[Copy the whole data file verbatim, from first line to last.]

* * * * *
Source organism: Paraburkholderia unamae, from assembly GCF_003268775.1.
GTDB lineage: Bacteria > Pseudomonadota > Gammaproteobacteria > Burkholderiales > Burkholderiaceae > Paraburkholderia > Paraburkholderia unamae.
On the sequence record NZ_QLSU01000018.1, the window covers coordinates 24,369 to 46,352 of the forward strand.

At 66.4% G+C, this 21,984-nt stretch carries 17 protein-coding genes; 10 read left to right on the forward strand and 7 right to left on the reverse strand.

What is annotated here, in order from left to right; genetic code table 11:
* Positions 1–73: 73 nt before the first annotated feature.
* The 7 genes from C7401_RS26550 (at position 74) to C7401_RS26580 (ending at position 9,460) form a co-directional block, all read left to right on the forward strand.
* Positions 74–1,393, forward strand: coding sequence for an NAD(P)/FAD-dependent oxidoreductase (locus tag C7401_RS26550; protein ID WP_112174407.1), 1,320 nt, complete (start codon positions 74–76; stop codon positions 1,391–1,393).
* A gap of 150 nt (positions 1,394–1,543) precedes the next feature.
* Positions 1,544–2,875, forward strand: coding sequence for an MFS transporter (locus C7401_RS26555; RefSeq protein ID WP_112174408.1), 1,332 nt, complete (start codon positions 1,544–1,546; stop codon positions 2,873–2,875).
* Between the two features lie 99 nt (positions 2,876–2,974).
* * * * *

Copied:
Source organism: Paraburkholderia unamae, from assembly GCF_003268775.1.
GTDB lineage: Bacteria > Pseudomonadota > Gammaproteobacteria > Burkholderiales > Burkholderiaceae > Paraburkholderia > Paraburkholderia unamae.
On the sequence record NZ_QLSU01000018.1, the window covers coordinates 24,369 to 46,352 of the forward strand.

At 66.4% G+C, this 21,984-nt stretch carries 17 protein-coding genes; 10 read left to right on the forward strand and 7 right to left on the reverse strand.

What is annotated here, in order from left to right; genetic code table 11:
* Positions 1–73: 73 nt before the first annotated feature.
* The 7 genes from C7401_RS26550 (at position 74) to C7401_RS26580 (ending at position 9,460) form a co-directional block, all read left to right on the forward strand.
* Positions 74–1,393, forward strand: coding sequence for an NAD(P)/FAD-dependent oxidoreductase (locus tag C7401_RS26550; protein ID WP_112174407.1), 1,320 nt, complete (start codon positions 74–76; stop codon positions 1,391–1,393).
* A gap of 150 nt (positions 1,394–1,543) precedes the next feature.
* Positions 1,544–2,875, forward strand: coding sequence for an MFS transporter (locus C7401_RS26555; RefSeq protein ID WP_112174408.1), 1,332 nt, complete (start codon positions 1,544–1,546; stop codon positions 2,873–2,875).
* Between the two features lie 99 nt (positions 2,876–2,974).